Recombu

Huawei P10 Plus vs Google Pixel XL: Which is best for me?

Huawei P10 Plus vs Google Pixel XL: Huawei’s new 2017 flagship, the P10, also comes in a larger, beefier form known as the P10 Plus and we wanted to see how it stacks up against another top-tier handset that’s been supersized, the Google Pixel XL.

Huawei P10 Plus vs Google Pixel XL: Specs at a glance

  P10 Plus Pixel XL
Screen size 5.5-inches
Screen resolution WQHD (2560×1440)
Weight 165 grams 168 grams
OS Android 7.0 w/ EMUI 5.1 Android 7.1
Front cameras 8-megapixels w/ Leica 8-megapixels
Rear cameras Dual 12/20-megapixels w/ OIS 12.3-megapixels w/ EIS
Processor 2.4GHz/1.8GHz Kirin 960 2.16GHz/1.6GHz Snapdragon 821
Memory 6GB RAM 4GB RAM
Storage 64GB + microSD up to 2TB 32GB/128GB. Non-expandable
Battery 3750mAh w/ SuperCharge 3450mAh w/ USB-C PD

Huawei P10 Plus vs Google Pixel XL: Which is best for me?

Huawei’s new P10 line adopts more natural rounding than it predecessors, with a thin metal frame, soft edges and corners, and nicely textured hardware controls. The Pixel XL is much the same, with more glass partially covering its back (and its equally flush camera module), however, the XL can’t match the Plus’ waif-like profile, highlighted by a soft chamfer line around its edge. The overall footprint of Google’s phone is larger too, with thicker bezels around its screen, particularly above and below.

Of the two P10s, the Plus boasts the far superior display, not simply because it’s a larger 5.5-inch offering, but because it’s a true pixel pusher with its pin-sharp WQHD resolution. The Pixel XL too enjoys a far nicer screen than its smaller sibling, packing the same size, resolution and therefore pixel density as the P10 Plus, but leveraging AMOLED technology in place of the IPS NEO panel on Huawei’s phone.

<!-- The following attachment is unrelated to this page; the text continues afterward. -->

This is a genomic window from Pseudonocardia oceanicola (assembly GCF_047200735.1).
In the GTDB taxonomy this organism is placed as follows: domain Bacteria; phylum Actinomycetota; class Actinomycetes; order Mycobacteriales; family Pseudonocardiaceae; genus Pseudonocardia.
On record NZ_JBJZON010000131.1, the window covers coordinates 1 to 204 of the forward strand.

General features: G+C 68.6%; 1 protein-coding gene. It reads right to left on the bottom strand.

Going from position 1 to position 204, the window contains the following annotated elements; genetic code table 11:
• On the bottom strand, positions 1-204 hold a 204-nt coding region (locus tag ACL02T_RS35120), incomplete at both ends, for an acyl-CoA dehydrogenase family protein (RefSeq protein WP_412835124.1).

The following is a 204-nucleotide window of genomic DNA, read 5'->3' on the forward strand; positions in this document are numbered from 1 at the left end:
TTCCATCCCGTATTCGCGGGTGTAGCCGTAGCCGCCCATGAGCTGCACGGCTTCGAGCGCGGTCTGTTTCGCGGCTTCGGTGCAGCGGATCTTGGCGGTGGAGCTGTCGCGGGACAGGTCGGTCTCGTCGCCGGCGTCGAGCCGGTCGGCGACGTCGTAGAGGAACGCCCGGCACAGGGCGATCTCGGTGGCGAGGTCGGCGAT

As such, the most notable differences are brighter overall imagery from the P10 Plus, with punchier colours and better contrast from Google’s handset, although we were surprised to see lesser brightness drop-off from the Pixel’s display at more extreme angles, even if the difference was negligible.

Dive behind those screens and both handsets pack some serious heat. The Pixel XL was, until perhaps the arrival of the OnePlus 3T, the most powerful Android handset on the market, thanks in part to its Snapdragon 821 processor. Meanwhile, Huawei has been working hard to ensure that its HiSilicon chipsets are taken just as seriously and the Kirin 960 found inside the P10 Plus (along with the Mate 9 and P10) may have cracked it. It enables the Plus to go toe to toe in general UI fluidity and paired to the company’s Emotion UI 5.1 (which has various tools to kerb performance degradation over time), and the phone’s 6GB of RAM, should ensure the phone is as capable as the next Android flagship launched this side of the Snapdragon 835.

As for the user experience, it’s a classic case of customisability versus simplicity. The P10 Plus’ Android 7.0-based UX features a notably varied interface compared to stock Android with themes and, by way of the new front-facing fingerprint sensor, no navigation buttons. Instead, a tap on the sensor takes you back, a long-press takes you to your main home screen and a swipe opens the app switcher. It’s not the most natural way to interact with Android and perhaps one of those decisions that seemed better on paper than in its actual execution.